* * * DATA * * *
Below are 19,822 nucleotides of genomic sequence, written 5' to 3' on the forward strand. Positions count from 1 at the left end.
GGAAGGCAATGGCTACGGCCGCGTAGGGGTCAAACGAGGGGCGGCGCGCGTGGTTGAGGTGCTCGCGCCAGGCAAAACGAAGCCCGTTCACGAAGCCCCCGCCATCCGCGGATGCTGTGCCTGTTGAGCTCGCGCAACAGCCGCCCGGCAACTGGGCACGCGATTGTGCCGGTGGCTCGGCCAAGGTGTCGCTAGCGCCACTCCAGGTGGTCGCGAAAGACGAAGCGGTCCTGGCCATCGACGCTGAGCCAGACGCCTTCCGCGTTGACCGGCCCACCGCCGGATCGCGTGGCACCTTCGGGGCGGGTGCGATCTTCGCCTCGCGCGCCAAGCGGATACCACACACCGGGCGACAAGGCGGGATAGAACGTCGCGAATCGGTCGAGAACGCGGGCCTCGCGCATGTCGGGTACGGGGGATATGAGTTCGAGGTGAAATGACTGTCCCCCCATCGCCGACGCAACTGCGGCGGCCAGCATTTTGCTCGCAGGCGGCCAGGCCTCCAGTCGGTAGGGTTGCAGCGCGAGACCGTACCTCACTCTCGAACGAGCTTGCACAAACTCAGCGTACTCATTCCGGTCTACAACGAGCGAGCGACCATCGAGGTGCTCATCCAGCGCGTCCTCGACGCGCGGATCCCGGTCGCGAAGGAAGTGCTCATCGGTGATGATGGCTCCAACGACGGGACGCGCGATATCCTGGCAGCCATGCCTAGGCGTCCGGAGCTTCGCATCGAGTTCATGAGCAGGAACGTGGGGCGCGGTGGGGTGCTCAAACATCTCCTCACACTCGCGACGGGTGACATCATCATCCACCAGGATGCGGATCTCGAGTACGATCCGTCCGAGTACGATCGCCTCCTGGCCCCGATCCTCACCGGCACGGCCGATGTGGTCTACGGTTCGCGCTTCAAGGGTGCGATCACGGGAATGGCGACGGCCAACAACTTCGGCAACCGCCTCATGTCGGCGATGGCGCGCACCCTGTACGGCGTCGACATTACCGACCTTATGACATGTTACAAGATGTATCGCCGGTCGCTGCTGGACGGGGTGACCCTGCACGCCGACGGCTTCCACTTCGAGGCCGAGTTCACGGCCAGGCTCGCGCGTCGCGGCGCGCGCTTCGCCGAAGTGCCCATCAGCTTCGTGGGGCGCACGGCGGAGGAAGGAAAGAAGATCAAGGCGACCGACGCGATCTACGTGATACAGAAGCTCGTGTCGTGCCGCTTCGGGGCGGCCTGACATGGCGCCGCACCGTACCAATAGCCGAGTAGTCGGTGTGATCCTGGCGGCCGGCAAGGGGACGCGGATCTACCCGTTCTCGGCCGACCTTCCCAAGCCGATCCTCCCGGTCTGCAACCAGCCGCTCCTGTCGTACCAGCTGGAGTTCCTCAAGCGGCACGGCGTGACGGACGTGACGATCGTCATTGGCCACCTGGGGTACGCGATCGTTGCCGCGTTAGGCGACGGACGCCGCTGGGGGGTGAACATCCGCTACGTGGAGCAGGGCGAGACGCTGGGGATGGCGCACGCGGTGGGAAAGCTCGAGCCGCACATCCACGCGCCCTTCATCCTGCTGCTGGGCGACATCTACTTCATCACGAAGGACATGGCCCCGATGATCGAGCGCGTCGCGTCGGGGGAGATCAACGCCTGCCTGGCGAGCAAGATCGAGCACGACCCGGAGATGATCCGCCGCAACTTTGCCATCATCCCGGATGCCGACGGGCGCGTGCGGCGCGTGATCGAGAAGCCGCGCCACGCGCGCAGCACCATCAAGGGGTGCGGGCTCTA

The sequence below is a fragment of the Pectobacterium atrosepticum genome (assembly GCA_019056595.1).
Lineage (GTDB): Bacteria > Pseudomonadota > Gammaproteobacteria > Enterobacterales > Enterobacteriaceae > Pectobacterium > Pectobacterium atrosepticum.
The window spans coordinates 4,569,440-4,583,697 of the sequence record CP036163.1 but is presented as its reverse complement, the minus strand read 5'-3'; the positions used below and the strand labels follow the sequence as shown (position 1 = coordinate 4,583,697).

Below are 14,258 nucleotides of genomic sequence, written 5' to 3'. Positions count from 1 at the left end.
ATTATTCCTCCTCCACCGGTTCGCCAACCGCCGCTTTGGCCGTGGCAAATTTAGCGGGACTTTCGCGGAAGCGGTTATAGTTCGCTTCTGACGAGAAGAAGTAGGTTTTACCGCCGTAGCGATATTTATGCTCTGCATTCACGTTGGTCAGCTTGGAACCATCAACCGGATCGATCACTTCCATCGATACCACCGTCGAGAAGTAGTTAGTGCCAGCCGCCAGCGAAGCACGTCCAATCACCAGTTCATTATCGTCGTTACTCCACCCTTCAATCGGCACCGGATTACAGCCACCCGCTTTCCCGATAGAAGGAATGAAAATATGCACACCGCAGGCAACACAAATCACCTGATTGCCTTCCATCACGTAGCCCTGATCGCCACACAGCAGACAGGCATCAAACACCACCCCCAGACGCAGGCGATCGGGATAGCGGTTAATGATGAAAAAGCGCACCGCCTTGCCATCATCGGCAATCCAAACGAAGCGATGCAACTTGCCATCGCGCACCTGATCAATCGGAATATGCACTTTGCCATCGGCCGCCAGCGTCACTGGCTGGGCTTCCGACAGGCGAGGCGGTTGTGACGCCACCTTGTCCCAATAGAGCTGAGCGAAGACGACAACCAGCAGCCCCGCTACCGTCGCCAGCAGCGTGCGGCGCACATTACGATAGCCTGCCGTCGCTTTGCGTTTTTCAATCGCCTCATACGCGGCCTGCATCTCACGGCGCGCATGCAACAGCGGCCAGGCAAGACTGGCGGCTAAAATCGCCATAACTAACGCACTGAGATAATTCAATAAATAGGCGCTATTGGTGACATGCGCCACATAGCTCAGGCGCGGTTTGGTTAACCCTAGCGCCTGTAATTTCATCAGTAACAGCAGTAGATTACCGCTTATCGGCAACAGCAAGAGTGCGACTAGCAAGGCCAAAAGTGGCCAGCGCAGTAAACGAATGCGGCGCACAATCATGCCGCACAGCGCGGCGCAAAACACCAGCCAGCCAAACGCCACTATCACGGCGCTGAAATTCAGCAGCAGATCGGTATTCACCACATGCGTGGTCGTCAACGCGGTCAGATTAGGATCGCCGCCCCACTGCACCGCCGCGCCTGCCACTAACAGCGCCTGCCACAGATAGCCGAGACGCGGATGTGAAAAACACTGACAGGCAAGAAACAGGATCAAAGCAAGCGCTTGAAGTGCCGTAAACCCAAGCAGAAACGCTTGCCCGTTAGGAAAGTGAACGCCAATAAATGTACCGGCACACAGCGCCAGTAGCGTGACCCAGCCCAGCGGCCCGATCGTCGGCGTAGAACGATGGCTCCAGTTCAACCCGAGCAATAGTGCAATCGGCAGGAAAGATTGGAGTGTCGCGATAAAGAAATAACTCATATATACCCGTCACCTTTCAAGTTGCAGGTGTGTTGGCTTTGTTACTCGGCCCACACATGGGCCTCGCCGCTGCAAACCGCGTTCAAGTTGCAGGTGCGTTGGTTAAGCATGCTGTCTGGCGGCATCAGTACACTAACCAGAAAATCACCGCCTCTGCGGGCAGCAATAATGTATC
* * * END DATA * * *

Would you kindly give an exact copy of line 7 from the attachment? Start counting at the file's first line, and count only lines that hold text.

ATTATTCCTCCTCCACCGGTTCGCCAACCGCCGCTTTGGCCGTGGCAAATTTAGCGGGACTTTCGCGGAAGCGGTTATAGTTCGCTTCTGACGAGAAGAAGTAGGTTTTACCGCCGTAGCGATATTTATGCTCTGCATTCACGTTGGTCAGCTTGGAACCATCAACCGGATCGATCACTTCCATCGATACCACCGTCGAGAAGTAGTTAGTGCCAGCCGCCAGCGAAGCACGTCCAATCACCAGTTCATTATCGTCGTTACTCCACCCTTCAATCGGCACCGGATTACAGCCACCCGCTTTCCCGATAGAAGGAATGAAAATATGCACACCGCAGGCAACACAAATCACCTGATTGCCTTCCATCACGTAGCCCTGATCGCCACACAGCAGACAGGCATCAAACACCACCCCCAGACGCAGGCGATCGGGATAGCGGTTAATGATGAAAAAGCGCACCGCCTTGCCATCATCGGCAATCCAAACGAAGCGATGCAACTTGCCATCGCGCACCTGATCAATCGGAATATGCACTTTGCCATCGGCCGCCAGCGTCACTGGCTGGGCTTCCGACAGGCGAGGCGGTTGTGACGCCACCTTGTCCCAATAGAGCTGAGCGAAGACGACAACCAGCAGCCCCGCTACCGTCGCCAGCAGCGTGCGGCGCACATTACGATAGCCTGCCGTCGCTTTGCGTTTTTCAATCGCCTCATACGCGGCCTGCATCTCACGGCGCGCATGCAACAGCGGCCAGGCAAGACTGGCGGCTAAAATCGCCATAACTAACGCACTGAGATAATTCAATAAATAGGCGCTATTGGTGACATGCGCCACATAGCTCAGGCGCGGTTTGGTTAACCCTAGCGCCTGTAATTTCATCAGTAACAGCAGTAGATTACCGCTTATCGGCAACAGCAAGAGTGCGACTAGCAAGGCCAAAAGTGGCCAGCGCAGTAAACGAATGCGGCGCACAATCATGCCGCACAGCGCGGCGCAAAACACCAGCCAGCCAAACGCCACTATCACGGCGCTGAAATTCAGCAGCAGATCGGTATTCACCACATGCGTGGTCGTCAACGCGGTCAGATTAGGATCGCCGCCCCACTGCACCGCCGCGCCTGCCACTAACAGCGCCTGCCACAGATAGCCGAGACGCGGATGTGAAAAACACTGACAGGCAAGAAACAGGATCAAAGCAAGCGCTTGAAGTGCCGTAAACCCAAGCAGAAACGCTTGCCCGTTAGGAAAGTGAACGCCAATAAATGTACCGGCACACAGCGCCAGTAGCGTGACCCAGCCCAGCGGCCCGATCGTCGGCGTAGAACGATGGCTCCAGTTCAACCCGAGCAATAGTGCAATCGGCAGGAAAGATTGGAGTGTCGCGATAAAGAAATAACTCATATATACCCGTCACCTTTCAAGTTGCAGGTGTGTTGGCTTTGTTACTCGGCCCACACATGGGCCTCGCCGCTGCAAACCGCGTTCAAGTTGCAGGTGCGTTGGTTAAGCATGCTGTCTGGCGGCATCAGTACACTAACCAGAAAATCACCGCCTCTGCGGGCAGCAATAATGTATC